Mourners mark 20th anniversary of Indonesia’s Bali bombings

Hundreds of mourners and survivors commemorated Wednesday the 20th anniversary of the bombings that killed more than 200 people on the Indonesian resort island of Bali, as Jakarta considers the early release of one of the attack’s masterminds.

Grieving families, attack survivors, and representatives from several embassies will attend a memorial in Bali’s popular tourist hub of Kuta, where Al-Qaeda-linked militants detonated bombs at a bar and nightclub on 12 October 2002.

“It’s okay that some people have forgotten what happened 20 years ago but there are still real victims, there are children who lost their parents in the bombing,” 47-year-old victim Thiolina Marpaung, one of the organizers of the memorial who has left with permanent eye injuries in the attack, told AFP.

“I don’t want them to be forgotten.”

The candlelight vigil will be held at the site of the attack by victims’ family members to mark Southeast Asia’s deadliest terrorist attack and remember the 202 victims.

Most were foreign holidaymakers from more than 20 countries but Australia suffered the biggest loss, with 88 dead.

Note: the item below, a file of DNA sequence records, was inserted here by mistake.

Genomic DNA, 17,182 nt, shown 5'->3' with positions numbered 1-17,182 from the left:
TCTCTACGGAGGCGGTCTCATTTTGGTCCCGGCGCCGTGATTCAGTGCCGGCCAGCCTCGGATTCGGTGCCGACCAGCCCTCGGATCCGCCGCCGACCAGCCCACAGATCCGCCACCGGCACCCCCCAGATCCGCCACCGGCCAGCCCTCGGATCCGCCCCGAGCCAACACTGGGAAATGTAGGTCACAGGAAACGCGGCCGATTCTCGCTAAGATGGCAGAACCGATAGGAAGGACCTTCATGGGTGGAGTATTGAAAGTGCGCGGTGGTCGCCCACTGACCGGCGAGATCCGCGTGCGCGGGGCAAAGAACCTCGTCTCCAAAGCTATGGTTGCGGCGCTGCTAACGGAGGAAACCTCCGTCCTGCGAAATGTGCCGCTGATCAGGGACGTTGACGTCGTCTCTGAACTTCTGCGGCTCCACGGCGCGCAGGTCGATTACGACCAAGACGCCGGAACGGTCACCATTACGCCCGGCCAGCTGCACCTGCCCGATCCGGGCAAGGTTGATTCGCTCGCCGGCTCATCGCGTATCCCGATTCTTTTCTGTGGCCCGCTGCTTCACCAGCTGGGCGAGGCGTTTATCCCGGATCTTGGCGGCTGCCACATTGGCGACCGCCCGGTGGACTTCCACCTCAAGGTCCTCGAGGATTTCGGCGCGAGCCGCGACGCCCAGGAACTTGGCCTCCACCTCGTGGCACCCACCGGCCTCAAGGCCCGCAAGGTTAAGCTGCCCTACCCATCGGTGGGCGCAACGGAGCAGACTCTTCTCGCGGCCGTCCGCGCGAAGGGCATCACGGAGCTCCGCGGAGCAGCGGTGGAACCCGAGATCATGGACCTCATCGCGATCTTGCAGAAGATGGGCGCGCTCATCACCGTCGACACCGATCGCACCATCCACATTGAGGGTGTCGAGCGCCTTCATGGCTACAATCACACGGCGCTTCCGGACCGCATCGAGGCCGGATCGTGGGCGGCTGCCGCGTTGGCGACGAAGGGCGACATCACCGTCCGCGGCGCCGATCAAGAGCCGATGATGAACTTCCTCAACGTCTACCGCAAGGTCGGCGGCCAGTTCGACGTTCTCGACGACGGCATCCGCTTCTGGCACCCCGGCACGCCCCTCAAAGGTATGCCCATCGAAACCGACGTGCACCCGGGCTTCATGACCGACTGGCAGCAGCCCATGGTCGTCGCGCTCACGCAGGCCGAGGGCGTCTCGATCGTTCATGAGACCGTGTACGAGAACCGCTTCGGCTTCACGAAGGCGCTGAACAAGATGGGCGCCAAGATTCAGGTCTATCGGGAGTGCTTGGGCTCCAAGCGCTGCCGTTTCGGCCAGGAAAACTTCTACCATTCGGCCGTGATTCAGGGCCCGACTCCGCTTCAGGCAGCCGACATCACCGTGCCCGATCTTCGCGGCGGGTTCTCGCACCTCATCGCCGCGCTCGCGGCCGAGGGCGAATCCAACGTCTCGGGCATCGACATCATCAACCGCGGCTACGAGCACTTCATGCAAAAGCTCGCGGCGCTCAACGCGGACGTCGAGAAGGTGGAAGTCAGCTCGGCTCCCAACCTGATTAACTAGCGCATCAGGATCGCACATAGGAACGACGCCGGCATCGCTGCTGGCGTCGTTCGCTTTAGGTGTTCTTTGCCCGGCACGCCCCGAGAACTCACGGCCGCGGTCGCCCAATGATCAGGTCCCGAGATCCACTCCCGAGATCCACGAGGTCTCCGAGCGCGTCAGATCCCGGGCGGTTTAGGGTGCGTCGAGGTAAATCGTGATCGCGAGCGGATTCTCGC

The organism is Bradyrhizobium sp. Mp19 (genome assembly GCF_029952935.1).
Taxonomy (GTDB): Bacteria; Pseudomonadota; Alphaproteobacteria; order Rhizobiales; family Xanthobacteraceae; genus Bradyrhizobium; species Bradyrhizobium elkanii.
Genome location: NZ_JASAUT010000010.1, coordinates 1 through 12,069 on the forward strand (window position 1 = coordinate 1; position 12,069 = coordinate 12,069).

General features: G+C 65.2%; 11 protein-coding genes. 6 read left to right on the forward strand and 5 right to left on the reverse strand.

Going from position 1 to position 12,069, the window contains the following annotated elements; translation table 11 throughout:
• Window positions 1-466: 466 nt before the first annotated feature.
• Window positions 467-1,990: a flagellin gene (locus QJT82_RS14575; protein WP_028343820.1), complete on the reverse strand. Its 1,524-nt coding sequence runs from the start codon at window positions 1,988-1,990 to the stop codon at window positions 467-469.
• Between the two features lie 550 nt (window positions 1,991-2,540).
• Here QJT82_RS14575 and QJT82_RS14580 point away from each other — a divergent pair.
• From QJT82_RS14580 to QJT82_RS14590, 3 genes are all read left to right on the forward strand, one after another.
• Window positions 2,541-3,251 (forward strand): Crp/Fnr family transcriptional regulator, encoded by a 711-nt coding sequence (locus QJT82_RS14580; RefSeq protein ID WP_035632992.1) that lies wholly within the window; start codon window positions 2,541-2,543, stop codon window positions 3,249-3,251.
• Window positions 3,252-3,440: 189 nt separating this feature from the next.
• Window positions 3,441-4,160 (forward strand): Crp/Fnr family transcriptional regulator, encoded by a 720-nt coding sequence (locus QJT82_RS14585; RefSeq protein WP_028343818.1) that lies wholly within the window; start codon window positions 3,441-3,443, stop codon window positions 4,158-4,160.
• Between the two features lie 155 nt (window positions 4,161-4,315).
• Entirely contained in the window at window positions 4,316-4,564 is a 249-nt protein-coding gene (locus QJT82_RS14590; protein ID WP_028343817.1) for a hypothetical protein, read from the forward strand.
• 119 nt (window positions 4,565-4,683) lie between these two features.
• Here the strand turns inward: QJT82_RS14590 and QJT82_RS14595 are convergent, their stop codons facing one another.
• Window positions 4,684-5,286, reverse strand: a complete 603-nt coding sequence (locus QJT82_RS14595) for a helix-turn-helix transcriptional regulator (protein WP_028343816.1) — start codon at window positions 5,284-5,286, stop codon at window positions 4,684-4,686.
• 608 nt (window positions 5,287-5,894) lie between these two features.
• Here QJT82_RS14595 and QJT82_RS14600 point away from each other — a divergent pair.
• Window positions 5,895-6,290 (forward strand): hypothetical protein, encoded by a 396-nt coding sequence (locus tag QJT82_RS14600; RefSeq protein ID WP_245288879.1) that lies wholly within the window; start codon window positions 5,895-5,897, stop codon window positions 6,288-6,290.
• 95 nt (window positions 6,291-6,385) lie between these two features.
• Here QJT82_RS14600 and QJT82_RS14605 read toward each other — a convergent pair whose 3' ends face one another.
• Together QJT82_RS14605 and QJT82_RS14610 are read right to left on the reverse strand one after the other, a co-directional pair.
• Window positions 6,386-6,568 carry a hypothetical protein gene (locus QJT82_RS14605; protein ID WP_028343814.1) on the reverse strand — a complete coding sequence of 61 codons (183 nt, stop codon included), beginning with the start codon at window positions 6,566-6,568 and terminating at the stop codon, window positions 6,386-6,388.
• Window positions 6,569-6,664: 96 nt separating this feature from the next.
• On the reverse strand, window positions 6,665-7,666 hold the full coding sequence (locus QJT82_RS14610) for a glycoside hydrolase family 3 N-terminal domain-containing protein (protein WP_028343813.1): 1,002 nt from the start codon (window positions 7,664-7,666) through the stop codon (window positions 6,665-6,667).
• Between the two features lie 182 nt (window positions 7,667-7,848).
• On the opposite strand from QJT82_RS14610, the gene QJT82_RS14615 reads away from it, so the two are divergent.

Australia’s prime minister told a memorial service in Sydney Wednesday that the horror of the bombings was swiftly countered by incredible acts of self-sacrifice and bravery.

“They sought to create terror, but people ran towards the terror to do what they could for friends and strangers alike,” Prime Minister Anthony Albanese told a crowd gathered under light rain at the city’s famous Coogee Beach.

Some 88 doves were released during the memorial — one for each Australian killed.

Albanese said the Bali bombings had left a permanent mark on Australia’s national identity, in a similar fashion to the devastating Gallipoli campaign of World War I.

In Bali, the Australian consulate there will also have a memorial service, where Indonesian President Joko Widodo will address families by video and former Australian prime minister John Howard will deliver speeches.

Local militant group Jemaah Islamiyah, linked to Al-Qaeda, was blamed for the bombings, which took place at two popular night spots that accounted for all the victims. Another device exploded harmlessly outside the US consulate.

All the leading perpetrators of the Bali attacks were either executed, killed by police, or jailed.

But the Indonesian government is considering an early release for Bali bombmaker Umar Patek. He has only served half of his 20-year sentence.

Jakarta has held off freeing him after angering Australia and victims’ relatives who say his pending release has caused fresh trauma before they marked the anniversary.

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